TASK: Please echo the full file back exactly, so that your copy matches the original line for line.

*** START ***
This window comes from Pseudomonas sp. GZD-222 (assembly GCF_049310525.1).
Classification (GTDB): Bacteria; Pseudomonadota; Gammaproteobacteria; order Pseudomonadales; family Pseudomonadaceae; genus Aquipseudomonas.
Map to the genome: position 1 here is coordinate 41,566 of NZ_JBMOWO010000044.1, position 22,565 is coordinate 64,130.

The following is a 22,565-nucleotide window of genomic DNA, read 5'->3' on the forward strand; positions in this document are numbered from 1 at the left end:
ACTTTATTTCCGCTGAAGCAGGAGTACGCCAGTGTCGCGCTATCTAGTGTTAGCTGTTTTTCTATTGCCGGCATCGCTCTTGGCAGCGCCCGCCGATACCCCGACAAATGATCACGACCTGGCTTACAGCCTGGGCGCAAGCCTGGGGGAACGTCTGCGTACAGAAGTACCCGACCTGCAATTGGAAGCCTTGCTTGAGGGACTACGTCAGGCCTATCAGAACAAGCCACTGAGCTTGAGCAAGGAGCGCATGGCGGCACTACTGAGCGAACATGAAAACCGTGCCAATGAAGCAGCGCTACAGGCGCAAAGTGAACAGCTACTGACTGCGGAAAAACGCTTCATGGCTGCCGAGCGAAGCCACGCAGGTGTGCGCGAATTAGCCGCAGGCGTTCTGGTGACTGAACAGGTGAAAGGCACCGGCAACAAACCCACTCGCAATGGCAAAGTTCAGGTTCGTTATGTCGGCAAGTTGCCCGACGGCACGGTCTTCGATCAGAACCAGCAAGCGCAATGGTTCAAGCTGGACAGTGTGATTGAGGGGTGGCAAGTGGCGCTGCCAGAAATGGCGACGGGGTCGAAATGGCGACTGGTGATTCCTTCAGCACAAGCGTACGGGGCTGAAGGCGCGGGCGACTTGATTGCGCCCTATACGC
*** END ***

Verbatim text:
This window comes from Pseudomonas sp. GZD-222 (assembly GCF_049310525.1).
Classification (GTDB): Bacteria; Pseudomonadota; Gammaproteobacteria; order Pseudomonadales; family Pseudomonadaceae; genus Aquipseudomonas.
Map to the genome: position 1 here is coordinate 41,566 of NZ_JBMOWO010000044.1, position 22,565 is coordinate 64,130.

The following is a 22,565-nucleotide window of genomic DNA, read 5'->3' on the forward strand; positions in this document are numbered from 1 at the left end:
ACTTTATTTCCGCTGAAGCAGGAGTACGCCAGTGTCGCGCTATCTAGTGTTAGCTGTTTTTCTATTGCCGGCATCGCTCTTGGCAGCGCCCGCCGATACCCCGACAAATGATCACGACCTGGCTTACAGCCTGGGCGCAAGCCTGGGGGAACGTCTGCGTACAGAAGTACCCGACCTGCAATTGGAAGCCTTGCTTGAGGGACTACGTCAGGCCTATCAGAACAAGCCACTGAGCTTGAGCAAGGAGCGCATGGCGGCACTACTGAGCGAACATGAAAACCGTGCCAATGAAGCAGCGCTACAGGCGCAAAGTGAACAGCTACTGACTGCGGAAAAACGCTTCATGGCTGCCGAGCGAAGCCACGCAGGTGTGCGCGAATTAGCCGCAGGCGTTCTGGTGACTGAACAGGTGAAAGGCACCGGCAACAAACCCACTCGCAATGGCAAAGTTCAGGTTCGTTATGTCGGCAAGTTGCCCGACGGCACGGTCTTCGATCAGAACCAGCAAGCGCAATGGTTCAAGCTGGACAGTGTGATTGAGGGGTGGCAAGTGGCGCTGCCAGAAATGGCGACGGGGTCGAAATGGCGACTGGTGATTCCTTCAGCACAAGCGTACGGGGCTGAAGGCGCGGGCGACTTGATTGCGCCCTATACGC